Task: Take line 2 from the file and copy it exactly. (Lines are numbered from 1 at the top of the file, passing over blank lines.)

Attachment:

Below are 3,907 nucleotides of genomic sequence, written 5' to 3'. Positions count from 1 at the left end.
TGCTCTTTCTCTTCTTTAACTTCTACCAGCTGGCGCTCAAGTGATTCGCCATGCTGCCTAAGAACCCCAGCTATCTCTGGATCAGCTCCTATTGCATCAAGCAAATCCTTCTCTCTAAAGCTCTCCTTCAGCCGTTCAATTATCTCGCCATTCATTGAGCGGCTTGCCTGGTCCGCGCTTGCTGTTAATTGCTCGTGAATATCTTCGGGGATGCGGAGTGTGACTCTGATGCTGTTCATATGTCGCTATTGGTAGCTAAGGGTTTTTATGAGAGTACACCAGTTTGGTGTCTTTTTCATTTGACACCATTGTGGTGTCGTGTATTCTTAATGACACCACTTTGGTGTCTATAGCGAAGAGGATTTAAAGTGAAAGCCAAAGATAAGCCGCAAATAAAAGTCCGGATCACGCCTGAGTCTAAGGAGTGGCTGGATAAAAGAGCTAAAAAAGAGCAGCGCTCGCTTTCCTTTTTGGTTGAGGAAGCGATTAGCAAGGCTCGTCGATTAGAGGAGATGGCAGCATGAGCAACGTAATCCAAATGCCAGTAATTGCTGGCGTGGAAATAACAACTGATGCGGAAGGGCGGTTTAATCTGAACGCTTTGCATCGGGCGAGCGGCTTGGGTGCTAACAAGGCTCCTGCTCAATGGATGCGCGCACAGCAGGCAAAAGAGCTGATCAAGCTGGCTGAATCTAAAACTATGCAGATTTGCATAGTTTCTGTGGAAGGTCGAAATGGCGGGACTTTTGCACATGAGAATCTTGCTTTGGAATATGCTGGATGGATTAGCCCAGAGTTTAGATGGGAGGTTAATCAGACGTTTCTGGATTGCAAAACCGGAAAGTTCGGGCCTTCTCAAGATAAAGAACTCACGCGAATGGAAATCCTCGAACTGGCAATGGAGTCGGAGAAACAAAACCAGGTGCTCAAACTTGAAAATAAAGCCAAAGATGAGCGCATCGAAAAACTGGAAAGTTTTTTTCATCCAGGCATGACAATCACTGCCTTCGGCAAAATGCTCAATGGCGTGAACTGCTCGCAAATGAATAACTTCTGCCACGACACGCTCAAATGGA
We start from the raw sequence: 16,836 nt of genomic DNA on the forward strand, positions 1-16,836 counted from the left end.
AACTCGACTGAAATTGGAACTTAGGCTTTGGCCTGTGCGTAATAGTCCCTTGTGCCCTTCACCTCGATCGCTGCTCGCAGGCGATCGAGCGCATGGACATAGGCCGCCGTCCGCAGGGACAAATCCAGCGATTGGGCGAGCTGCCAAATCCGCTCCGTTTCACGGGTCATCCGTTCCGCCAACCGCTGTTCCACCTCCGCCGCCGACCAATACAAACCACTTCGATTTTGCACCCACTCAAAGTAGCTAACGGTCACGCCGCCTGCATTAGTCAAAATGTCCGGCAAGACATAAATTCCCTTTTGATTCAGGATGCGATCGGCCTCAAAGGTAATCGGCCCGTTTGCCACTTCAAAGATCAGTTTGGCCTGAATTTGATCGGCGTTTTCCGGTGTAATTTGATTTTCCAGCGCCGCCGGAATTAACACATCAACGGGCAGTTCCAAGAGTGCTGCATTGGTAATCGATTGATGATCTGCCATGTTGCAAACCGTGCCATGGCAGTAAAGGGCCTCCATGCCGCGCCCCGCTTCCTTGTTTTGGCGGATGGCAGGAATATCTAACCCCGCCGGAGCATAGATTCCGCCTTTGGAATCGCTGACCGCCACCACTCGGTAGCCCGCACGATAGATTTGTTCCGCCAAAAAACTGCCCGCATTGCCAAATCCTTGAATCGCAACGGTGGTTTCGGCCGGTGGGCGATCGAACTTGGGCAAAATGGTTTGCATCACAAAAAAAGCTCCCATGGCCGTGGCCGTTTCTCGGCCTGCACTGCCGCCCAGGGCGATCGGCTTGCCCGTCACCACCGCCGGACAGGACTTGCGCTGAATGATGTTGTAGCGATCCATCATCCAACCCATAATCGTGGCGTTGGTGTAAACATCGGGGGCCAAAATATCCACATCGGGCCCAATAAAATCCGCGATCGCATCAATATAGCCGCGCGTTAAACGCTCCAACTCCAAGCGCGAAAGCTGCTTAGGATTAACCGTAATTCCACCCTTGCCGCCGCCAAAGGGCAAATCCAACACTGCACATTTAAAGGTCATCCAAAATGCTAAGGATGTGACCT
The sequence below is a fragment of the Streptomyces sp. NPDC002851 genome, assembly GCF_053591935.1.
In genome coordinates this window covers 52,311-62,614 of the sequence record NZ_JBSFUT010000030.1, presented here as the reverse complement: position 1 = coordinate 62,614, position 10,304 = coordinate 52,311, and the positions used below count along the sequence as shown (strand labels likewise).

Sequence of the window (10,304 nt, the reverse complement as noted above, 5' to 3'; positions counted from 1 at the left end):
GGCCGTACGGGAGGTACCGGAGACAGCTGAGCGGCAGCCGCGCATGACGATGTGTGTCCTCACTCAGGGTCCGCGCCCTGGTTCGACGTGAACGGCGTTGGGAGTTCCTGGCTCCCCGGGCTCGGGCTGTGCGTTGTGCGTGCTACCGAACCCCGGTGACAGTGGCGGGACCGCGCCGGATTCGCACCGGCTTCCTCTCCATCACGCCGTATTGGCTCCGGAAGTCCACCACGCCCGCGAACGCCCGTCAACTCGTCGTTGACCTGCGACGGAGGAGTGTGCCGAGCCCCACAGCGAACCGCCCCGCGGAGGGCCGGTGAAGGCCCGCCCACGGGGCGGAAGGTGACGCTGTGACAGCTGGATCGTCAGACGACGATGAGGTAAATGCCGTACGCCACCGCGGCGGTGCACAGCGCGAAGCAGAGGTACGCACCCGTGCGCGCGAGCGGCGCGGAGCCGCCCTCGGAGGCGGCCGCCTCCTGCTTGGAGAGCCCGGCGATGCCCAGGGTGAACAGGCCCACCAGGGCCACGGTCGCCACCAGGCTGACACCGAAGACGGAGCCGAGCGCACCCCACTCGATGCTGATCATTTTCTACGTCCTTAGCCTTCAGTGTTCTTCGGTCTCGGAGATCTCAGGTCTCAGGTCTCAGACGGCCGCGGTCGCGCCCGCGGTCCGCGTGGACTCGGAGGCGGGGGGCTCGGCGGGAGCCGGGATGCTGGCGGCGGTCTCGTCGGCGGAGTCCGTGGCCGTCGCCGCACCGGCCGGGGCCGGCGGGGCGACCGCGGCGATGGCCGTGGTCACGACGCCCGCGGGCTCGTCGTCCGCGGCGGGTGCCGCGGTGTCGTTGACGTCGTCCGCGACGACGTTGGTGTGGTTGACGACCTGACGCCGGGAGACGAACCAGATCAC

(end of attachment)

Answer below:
TGCTCTTTCTCTTCTTTAACTTCTACCAGCTGGCGCTCAAGTGATTCGCCATGCTGCCTAAGAACCCCAGCTATCTCTGGATCAGCTCCTATTGCATCAAGCAAATCCTTCTCTCTAAAGCTCTCCTTCAGCCGTTCAATTATCTCGCCATTCATTGAGCGGCTTGCCTGGTCCGCGCTTGCTGTTAATTGCTCGTGAATATCTTCGGGGATGCGGAGTGTGACTCTGATGCTGTTCATATGTCGCTATTGGTAGCTAAGGGTTTTTATGAGAGTACACCAGTTTGGTGTCTTTTTCATTTGACACCATTGTGGTGTCGTGTATTCTTAATGACACCACTTTGGTGTCTATAGCGAAGAGGATTTAAAGTGAAAGCCAAAGATAAGCCGCAAATAAAAGTCCGGATCACGCCTGAGTCTAAGGAGTGGCTGGATAAAAGAGCTAAAAAAGAGCAGCGCTCGCTTTCCTTTTTGGTTGAGGAAGCGATTAGCAAGGCTCGTCGATTAGAGGAGATGGCAGCATGAGCAACGTAATCCAAATGCCAGTAATTGCTGGCGTGGAAATAACAACTGATGCGGAAGGGCGGTTTAATCTGAACGCTTTGCATCGGGCGAGCGGCTTGGGTGCTAACAAGGCTCCTGCTCAATGGATGCGCGCACAGCAGGCAAAAGAGCTGATCAAGCTGGCTGAATCTAAAACTATGCAGATTTGCATAGTTTCTGTGGAAGGTCGAAATGGCGGGACTTTTGCACATGAGAATCTTGCTTTGGAATATGCTGGATGGATTAGCCCAGAGTTTAGATGGGAGGTTAATCAGACGTTTCTGGATTGCAAAACCGGAAAGTTCGGGCCTTCTCAAGATAAAGAACTCACGCGAATGGAAATCCTCGAACTGGCAATGGAGTCGGAGAAACAAAACCAGGTGCTCAAACTTGAAAATAAAGCCAAAGATGAGCGCATCGAAAAACTGGAAAGTTTTTTTCATCCAGGCATGACAATCACTGCCTTCGGCAAAATGCTCAATGGCGTGAACTGCTCGCAAATGAATAACTTCTGCCACGACACGCTCAAATGGA